Project Hope was founded in the West Bank city of Nablus during the height of conflict between Israelis and Palestinians in the Second Intifada. The conditions were harsh, unstable and extremely dangerous, characterised by frequent clashes between armed Palestinians and the Israeli military, 24 hour curfews enforced by snipers and tanks, and a siege preventing movement in and out of the city. Yet these very conditions are what necessitated the foundation of Project Hope to help address the needs of thousands of Palestinian children crowded into their homes cut-off from education, freedom and hope.
By Jeremy Wildeman, Project Hope Co-founder
In 2002, the West Bank city of Nablus was caught in the midst of what would turn into a nearly ten year long siege, with all movement in and out of this ancient valley community severely restricted by the Israeli military. Its economy collapsed, because there was no freedom of movement and no security. Villagers could not take their produce to market, students could not attend university and pregnant mothers were too often prevented from reaching a hospital. The city itself was wracked by near constant violence, with daily invasions by the Israeli military and nightly raids in search of wanted men. Death and destruction were the norm, and whenever a Palestinian attack was carried out against Israel, the reaction was swift and retaliation severe, inflicted upon entire cities where the entire population was presumed guilty for the actions of a few.
That mass punishment was put most horrifically on display with a 24 hour curfew imposed on the city for more than 100 consecutive days in 2002, enforced by snipers, jeeps and tanks. During the day markets were closed and all public services restricted; if you wandered out after dark, there was a very high chance that you would be caught by a sniper’s bullet. Nablus could not have been a more unsafe place to live, and a living nightmare for children to grow up in.
This curfew cut across the entire summer into the new autumn school year of 2002. With large families often of 5-7 children living in small crowded flats; the children could not stay imprisoned in their homes forever as their lives slipped away. More than anything, those children and their mothers wanted to reclaim their right to education and a future, and forced open the schools again in spite of the curfew. They had no choice but to go out, where they would be exposed to the violence that ruled their streets and sometimes spilled into their homes.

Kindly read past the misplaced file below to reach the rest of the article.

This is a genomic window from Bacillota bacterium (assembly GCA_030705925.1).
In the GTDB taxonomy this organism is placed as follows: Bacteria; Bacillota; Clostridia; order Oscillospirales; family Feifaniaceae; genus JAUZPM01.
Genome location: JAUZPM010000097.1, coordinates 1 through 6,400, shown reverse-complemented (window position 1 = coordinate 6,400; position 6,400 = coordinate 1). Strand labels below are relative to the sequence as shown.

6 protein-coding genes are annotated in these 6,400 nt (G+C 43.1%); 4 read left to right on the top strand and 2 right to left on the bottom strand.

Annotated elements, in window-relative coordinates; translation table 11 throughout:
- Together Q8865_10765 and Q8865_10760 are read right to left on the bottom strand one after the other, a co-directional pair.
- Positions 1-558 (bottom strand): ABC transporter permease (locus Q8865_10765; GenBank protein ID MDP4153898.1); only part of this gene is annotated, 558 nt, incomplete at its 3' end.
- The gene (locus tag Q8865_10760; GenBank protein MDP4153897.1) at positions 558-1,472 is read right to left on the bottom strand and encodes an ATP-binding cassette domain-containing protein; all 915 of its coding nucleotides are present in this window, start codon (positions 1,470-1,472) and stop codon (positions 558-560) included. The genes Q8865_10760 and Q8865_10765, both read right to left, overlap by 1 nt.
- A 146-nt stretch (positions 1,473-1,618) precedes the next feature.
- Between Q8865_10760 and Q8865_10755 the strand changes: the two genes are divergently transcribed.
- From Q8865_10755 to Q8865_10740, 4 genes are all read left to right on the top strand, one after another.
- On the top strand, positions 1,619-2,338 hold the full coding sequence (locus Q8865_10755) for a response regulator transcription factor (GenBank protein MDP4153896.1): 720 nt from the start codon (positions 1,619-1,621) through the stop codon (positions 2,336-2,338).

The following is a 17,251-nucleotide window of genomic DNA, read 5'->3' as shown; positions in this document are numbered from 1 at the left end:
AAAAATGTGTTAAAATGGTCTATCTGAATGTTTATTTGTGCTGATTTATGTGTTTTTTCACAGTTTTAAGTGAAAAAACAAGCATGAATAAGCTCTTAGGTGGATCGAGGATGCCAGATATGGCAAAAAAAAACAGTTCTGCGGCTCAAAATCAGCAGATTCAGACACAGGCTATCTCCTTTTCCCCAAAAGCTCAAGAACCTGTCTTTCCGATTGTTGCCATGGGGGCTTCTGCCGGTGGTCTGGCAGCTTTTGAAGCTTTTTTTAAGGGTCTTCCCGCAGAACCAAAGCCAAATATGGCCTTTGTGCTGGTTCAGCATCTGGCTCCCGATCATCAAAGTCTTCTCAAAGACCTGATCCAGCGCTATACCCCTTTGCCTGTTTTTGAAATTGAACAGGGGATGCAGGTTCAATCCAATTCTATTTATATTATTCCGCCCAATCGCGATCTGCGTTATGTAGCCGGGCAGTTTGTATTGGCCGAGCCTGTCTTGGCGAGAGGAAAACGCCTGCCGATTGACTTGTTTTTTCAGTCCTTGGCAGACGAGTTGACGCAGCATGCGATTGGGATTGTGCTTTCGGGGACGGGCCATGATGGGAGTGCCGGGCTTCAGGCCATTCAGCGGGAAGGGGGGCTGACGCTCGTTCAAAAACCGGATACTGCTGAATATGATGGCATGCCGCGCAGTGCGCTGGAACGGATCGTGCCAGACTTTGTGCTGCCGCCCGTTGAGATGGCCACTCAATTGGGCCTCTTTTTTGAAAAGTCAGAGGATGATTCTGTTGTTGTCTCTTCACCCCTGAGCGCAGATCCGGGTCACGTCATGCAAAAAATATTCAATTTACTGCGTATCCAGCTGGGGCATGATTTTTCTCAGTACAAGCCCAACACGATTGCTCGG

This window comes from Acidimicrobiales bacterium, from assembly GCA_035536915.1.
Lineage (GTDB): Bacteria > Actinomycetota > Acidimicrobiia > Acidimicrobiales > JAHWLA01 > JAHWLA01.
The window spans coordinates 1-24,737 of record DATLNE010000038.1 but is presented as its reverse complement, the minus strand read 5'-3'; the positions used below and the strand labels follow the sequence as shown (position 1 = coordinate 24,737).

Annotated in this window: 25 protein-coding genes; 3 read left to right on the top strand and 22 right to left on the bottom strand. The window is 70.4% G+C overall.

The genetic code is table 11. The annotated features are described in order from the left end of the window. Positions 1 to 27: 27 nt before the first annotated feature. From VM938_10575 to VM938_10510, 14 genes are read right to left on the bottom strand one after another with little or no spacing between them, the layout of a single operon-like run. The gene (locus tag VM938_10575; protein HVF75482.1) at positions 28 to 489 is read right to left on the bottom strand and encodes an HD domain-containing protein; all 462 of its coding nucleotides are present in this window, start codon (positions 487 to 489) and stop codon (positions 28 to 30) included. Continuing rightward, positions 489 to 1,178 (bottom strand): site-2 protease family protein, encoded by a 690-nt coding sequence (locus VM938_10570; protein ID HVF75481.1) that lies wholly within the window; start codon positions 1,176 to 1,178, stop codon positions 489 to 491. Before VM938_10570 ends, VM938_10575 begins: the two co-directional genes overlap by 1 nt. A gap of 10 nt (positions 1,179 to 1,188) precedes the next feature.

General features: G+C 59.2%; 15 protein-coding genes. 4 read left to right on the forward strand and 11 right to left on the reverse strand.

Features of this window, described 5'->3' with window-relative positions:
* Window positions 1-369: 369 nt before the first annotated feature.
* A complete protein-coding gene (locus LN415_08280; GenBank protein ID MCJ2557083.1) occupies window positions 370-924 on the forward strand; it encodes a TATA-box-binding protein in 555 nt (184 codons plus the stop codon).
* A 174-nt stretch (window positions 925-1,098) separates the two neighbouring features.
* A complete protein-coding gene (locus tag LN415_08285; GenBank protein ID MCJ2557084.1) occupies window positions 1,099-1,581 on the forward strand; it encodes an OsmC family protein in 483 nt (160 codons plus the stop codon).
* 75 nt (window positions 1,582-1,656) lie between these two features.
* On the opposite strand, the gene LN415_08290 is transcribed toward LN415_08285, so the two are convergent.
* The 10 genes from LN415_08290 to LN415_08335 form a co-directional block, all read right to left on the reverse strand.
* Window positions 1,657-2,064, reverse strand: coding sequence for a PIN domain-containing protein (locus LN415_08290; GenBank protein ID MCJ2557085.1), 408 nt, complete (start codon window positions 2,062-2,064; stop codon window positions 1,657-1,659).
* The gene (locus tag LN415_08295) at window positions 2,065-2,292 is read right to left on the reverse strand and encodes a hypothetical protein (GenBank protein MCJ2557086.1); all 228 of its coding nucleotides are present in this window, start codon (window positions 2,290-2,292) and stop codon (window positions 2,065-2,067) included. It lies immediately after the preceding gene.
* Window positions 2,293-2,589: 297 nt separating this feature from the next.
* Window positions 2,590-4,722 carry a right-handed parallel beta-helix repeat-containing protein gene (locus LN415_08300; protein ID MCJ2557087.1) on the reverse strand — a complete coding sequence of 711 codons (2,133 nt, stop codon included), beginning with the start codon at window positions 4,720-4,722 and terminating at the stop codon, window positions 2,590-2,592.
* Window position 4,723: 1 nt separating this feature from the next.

When I volunteered in Nablus at An Najah University during in 2002, I could not be but more shocked when confronted first-hand by the brutal realities of war, and a harsh occupation I had only read about. The streets were dangerous, made that way by a foreign military. Nearly daily those streets would fill up with bored and miserable children, who would throw stones at the jeeps and tanks until they were shot at. Every day children just trying to return home or escaping from their home imprisonment would run into that army and be exposed to extreme danger. Every night some of their homes would be violently invaded by soldiers, and because of this many could not sleep at night for fear those soldiers might come to take away a family member at 3am. When these children painted, they drew pictures of death and war, or of miniature-sized parents who could not protect them. When they played, they acted out conflict and funeral marches, even torture. This became the upbringing of an entire generation of Palestinian children.